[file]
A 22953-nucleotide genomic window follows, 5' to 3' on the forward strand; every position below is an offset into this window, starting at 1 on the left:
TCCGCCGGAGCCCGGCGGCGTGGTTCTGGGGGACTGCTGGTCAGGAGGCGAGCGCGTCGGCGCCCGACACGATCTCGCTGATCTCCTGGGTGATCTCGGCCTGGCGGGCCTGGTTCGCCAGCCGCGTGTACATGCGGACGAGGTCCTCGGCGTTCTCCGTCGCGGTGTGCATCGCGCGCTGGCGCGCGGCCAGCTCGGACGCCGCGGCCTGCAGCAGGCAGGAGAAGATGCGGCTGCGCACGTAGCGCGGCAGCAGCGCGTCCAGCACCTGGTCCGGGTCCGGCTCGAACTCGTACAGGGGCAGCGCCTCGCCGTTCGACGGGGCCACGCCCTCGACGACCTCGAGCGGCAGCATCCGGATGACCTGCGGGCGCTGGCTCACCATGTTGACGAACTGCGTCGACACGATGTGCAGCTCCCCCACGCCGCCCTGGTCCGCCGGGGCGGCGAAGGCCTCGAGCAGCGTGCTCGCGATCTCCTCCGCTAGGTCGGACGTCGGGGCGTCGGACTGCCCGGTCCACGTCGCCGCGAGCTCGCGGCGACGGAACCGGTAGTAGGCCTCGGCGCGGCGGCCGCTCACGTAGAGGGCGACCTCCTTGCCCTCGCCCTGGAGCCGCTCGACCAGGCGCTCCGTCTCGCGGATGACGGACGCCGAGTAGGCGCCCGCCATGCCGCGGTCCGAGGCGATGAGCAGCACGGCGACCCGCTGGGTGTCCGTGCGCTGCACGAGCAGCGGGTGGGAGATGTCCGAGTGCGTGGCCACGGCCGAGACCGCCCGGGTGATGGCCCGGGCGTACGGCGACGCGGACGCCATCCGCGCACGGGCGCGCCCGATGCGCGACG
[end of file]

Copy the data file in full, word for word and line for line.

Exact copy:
A 22953-nucleotide genomic window follows, 5' to 3' on the forward strand; every position below is an offset into this window, starting at 1 on the left:
TCCGCCGGAGCCCGGCGGCGTGGTTCTGGGGGACTGCTGGTCAGGAGGCGAGCGCGTCGGCGCCCGACACGATCTCGCTGATCTCCTGGGTGATCTCGGCCTGGCGGGCCTGGTTCGCCAGCCGCGTGTACATGCGGACGAGGTCCTCGGCGTTCTCCGTCGCGGTGTGCATCGCGCGCTGGCGCGCGGCCAGCTCGGACGCCGCGGCCTGCAGCAGGCAGGAGAAGATGCGGCTGCGCACGTAGCGCGGCAGCAGCGCGTCCAGCACCTGGTCCGGGTCCGGCTCGAACTCGTACAGGGGCAGCGCCTCGCCGTTCGACGGGGCCACGCCCTCGACGACCTCGAGCGGCAGCATCCGGATGACCTGCGGGCGCTGGCTCACCATGTTGACGAACTGCGTCGACACGATGTGCAGCTCCCCCACGCCGCCCTGGTCCGCCGGGGCGGCGAAGGCCTCGAGCAGCGTGCTCGCGATCTCCTCCGCTAGGTCGGACGTCGGGGCGTCGGACTGCCCGGTCCACGTCGCCGCGAGCTCGCGGCGACGGAACCGGTAGTAGGCCTCGGCGCGGCGGCCGCTCACGTAGAGGGCGACCTCCTTGCCCTCGCCCTGGAGCCGCTCGACCAGGCGCTCCGTCTCGCGGATGACGGACGCCGAGTAGGCGCCCGCCATGCCGCGGTCCGAGGCGATGAGCAGCACGGCGACCCGCTGGGTGTCCGTGCGCTGCACGAGCAGCGGGTGGGAGATGTCCGAGTGCGTGGCCACGGCCGAGACCGCCCGGGTGATGGCCCGGGCGTACGGCGACGCGGACGCCATCCGCGCACGGGCGCGCCCGATGCGCGACG